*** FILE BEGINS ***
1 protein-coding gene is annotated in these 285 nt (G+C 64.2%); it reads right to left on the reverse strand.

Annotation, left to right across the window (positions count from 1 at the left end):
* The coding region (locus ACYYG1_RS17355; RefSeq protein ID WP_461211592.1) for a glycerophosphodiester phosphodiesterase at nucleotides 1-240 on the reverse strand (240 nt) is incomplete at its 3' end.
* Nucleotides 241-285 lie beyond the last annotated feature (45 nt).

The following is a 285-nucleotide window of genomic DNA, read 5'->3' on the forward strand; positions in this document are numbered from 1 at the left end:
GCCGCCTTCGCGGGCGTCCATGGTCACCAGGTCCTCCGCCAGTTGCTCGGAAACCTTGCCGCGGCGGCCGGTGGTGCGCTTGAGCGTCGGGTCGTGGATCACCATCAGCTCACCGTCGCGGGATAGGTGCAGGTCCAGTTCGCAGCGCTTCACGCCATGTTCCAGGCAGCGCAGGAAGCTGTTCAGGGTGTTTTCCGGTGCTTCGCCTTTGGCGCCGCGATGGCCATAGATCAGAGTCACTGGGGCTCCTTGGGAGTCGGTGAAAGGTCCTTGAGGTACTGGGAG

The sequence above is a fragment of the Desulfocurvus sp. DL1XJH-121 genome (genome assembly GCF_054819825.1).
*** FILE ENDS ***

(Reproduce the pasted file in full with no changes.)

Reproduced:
1 protein-coding gene is annotated in these 285 nt (G+C 64.2%); it reads right to left on the reverse strand.

Annotation, left to right across the window (positions count from 1 at the left end):
* The coding region (locus ACYYG1_RS17355; RefSeq protein ID WP_461211592.1) for a glycerophosphodiester phosphodiesterase at nucleotides 1-240 on the reverse strand (240 nt) is incomplete at its 3' end.
* Nucleotides 241-285 lie beyond the last annotated feature (45 nt).

The following is a 285-nucleotide window of genomic DNA, read 5'->3' on the forward strand; positions in this document are numbered from 1 at the left end:
GCCGCCTTCGCGGGCGTCCATGGTCACCAGGTCCTCCGCCAGTTGCTCGGAAACCTTGCCGCGGCGGCCGGTGGTGCGCTTGAGCGTCGGGTCGTGGATCACCATCAGCTCACCGTCGCGGGATAGGTGCAGGTCCAGTTCGCAGCGCTTCACGCCATGTTCCAGGCAGCGCAGGAAGCTGTTCAGGGTGTTTTCCGGTGCTTCGCCTTTGGCGCCGCGATGGCCATAGATCAGAGTCACTGGGGCTCCTTGGGAGTCGGTGAAAGGTCCTTGAGGTACTGGGAG

The sequence above is a fragment of the Desulfocurvus sp. DL1XJH-121 genome (genome assembly GCF_054819825.1).